Don’t over think it. This is the perfect amount for this cake. Meringue baby!
This is a crisp, melt in your mouth, boozy cake. Definitely one of my favorites! I didn't make too many changes on this first test from the reference and I do encourage you to go read the original. She's one funny lady!
I toasted all the hazelnuts in the oven at 350 degrees F for roughly 20 minutes. They were then removed them from the oven and allowed to steam in a towel for another 15 minutes. The skins were rubbed off as much as possible using the same towel. Yes you will have some skin stick but who cares! Hazelnuts were coarsely chopped reserving a few for decoration.
Two 9″ round pans were greased with PAM, lined with the parchment paper rounds and greased again. I would try butter next time as the PAM actually ended up burning. It didn’t hurt the cake too much but it made me uncomfortable to know that the edges of my cake were darker than ideal.
In the standing mixer, I whipped the egg whites until foamy and slowly added the half cup of sugar while continuing to whip. Then came the vanilla and the eggs were whipped to very stiff and glossy peaks.
While the eggs were whipping, I mixed together the remaining 2 cups of sugar, flour, and 1.5 cups chopped hazelnuts in a medium bowl.
Once the egg whites were ready, they were gently but thoroughly fold into the dry mixture.
The batter was divided evenly between the two pans and baked at 350°F for 2 ½ hours, checking periodically to see that it’s not browning too much. Seriously, I really mean it. 2 ½ hours is the requirement. You shall bake for 2 ½ hours. 2 ½ hours is the length of your baking. In the meantime you can make the buttercream and clean up the mess you just made.
When done, cakes were removed from the pans and cooled fully on cooling racks, overnight, under a towel is best.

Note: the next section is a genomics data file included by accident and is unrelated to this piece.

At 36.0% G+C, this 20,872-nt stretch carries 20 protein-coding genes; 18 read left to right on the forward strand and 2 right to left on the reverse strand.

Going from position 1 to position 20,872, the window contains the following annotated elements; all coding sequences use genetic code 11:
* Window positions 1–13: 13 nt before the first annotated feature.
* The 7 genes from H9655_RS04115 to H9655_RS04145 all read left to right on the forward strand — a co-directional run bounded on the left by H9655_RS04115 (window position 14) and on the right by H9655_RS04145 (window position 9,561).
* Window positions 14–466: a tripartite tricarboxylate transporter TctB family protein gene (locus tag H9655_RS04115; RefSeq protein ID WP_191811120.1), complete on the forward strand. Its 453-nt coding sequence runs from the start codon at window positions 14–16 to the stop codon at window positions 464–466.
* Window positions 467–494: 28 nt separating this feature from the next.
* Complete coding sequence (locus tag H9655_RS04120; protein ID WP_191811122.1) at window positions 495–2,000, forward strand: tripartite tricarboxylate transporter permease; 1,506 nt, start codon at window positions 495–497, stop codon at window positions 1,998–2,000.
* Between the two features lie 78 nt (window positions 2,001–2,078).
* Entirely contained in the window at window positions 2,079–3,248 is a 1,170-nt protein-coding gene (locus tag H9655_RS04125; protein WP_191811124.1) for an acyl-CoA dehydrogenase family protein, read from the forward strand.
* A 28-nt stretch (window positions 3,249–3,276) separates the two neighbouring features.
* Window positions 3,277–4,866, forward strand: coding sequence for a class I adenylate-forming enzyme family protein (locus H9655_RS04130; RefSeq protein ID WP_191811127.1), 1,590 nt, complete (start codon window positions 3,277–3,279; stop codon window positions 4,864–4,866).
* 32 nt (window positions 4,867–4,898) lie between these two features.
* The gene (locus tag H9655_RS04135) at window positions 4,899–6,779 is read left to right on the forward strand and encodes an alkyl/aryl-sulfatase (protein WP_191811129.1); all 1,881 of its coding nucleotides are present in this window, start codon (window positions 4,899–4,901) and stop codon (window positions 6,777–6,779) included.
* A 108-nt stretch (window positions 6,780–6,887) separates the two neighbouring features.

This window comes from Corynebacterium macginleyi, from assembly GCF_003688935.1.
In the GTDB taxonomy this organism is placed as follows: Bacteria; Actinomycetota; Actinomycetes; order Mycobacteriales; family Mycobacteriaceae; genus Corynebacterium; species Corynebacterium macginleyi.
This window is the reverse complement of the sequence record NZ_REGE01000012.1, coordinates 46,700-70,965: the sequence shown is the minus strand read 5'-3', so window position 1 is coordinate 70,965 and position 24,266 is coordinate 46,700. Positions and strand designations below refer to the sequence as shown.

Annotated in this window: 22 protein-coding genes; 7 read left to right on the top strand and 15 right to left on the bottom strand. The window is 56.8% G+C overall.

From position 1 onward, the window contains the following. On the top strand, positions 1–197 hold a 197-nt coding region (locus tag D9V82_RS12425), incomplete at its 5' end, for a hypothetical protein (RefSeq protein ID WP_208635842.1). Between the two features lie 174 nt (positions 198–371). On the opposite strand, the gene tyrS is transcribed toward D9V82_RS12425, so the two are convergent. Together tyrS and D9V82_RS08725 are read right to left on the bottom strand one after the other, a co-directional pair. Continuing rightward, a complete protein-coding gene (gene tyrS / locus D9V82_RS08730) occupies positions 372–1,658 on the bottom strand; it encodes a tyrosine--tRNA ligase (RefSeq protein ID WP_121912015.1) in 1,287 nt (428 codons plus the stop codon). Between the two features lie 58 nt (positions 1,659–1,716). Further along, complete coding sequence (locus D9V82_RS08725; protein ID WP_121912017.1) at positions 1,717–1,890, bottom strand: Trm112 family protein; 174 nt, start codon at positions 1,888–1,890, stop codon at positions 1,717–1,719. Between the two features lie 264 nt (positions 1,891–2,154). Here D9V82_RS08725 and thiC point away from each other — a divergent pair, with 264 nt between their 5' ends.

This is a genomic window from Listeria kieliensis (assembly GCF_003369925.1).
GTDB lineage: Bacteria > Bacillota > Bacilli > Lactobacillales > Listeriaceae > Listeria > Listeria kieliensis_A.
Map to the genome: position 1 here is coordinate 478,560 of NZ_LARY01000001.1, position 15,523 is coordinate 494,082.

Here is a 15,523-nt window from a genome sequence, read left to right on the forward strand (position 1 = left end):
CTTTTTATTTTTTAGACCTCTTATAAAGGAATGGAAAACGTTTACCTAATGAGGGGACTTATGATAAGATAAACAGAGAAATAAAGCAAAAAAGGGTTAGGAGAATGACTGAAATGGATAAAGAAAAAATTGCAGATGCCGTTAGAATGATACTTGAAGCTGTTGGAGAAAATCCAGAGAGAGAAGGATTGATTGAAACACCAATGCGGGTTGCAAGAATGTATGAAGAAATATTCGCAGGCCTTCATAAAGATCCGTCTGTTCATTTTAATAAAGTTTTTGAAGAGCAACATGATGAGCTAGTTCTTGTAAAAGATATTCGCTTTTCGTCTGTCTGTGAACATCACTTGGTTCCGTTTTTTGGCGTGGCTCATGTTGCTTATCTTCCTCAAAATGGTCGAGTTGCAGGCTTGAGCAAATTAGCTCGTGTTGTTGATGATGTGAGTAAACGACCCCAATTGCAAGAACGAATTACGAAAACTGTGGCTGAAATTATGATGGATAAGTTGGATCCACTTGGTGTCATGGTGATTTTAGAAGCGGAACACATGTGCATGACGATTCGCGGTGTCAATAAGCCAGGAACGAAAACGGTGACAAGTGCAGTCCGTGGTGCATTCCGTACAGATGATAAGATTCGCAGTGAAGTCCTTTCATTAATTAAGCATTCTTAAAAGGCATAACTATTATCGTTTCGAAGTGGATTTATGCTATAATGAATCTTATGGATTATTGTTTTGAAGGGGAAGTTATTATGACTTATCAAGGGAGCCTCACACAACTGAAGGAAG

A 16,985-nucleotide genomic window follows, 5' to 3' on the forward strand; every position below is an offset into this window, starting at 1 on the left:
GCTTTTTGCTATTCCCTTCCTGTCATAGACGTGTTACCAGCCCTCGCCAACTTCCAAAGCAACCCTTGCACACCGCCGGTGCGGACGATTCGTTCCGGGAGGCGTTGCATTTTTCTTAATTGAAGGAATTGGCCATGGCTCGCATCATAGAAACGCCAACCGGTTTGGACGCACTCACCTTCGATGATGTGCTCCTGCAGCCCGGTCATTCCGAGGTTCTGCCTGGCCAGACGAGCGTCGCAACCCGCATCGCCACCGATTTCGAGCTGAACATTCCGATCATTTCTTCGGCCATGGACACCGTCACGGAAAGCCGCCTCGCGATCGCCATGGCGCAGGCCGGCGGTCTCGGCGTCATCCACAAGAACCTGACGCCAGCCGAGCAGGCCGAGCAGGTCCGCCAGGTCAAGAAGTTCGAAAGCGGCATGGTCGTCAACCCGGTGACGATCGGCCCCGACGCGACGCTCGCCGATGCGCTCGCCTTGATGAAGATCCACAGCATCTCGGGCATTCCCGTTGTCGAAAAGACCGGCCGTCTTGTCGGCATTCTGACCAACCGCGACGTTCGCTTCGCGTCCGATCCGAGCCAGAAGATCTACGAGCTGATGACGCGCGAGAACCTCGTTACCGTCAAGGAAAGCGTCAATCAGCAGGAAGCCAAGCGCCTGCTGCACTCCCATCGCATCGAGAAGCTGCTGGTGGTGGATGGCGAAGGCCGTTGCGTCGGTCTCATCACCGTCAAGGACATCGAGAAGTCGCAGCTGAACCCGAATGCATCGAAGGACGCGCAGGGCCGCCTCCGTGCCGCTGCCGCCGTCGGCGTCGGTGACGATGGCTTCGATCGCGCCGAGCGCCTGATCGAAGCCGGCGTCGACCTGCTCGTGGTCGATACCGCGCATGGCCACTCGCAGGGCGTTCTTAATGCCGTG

For the Buttercream
This recipe needs to cool for a while so I highly recommend doing it on the same day as the cake baking and refrigerating overnight.
Milk and sugar were added to a sauce pan and heated until the milk is scalded but not boiling as it may burn the milk.
While the milk was heating, in a separate bowl, I whisked the yolks until quite stiff and light yellow.
Half of the milk was poured into the yolks slowly while continuing to whisk the eggs. Then the egg yolk mixture was added back into the remaining milk and place back on the heat.
The eggs and milk were cooked, stirring constantly, until the custard thickened.
The custard was removed from the heat, strained to remove any potential lumps, and allowed to fully cool to room temperature. Ok now you can go to bed. This was the important part, now it’s cooling. It will wait for you to wake up tomorrow.
I confess, I didn't go to bed. It was winter and I took my bowl of custard and lovingly embedded it in the snow outside. By the time my kitchen was clean, the custard was cool enough and butter was added a little at a time and mixed in my standing mixer until fully incorporated, then the vanilla and cognac were added. The cocoa is left for later, do not add it in at this point. We'll come back to it during assembly.
I placed a small dollop of buttercream on a cake board and place the first meringue cake right side up over the dollop. The buttercream helps the cake stay put on the board.
A generous layer of the buttercream was spread over the first cake layer and the second cake layer was placed upside down over the cream. Be sure your buttercream reaches all the way to the edges of your cake. When the second layer was placed I added a little more cream along the seam and smoothed it to the sides of the cake.
I kept the cake in the fridge while I prepare the chocolate buttercream. A small portion of the buttercream was reserved for decoration. To the rest, I added the cocoa (see I didn't forget it) and whipped until smooth, dark, and even.
Once the cream was ready, the cake was retrieved from the fridge and coated the whole cake in the cocoa buttercream. Decorate as desired. I used the remaining hazelnuts to coat the sides and a few whole nuts as the base for flowers and other decoration.
I don’t say this often but this cake is incredible and I would change nothing. It is crisp but light, the buttercream doesn’t feel like eating a stick of butter, and the whole experience is pleasantly boozy. What more could I want from a cake?If you haven’t read the original version of this recipe, I highly recommend you give it a read. I have rarely come across a recipe that was funnier or more uplifting. Check out the source section for a link.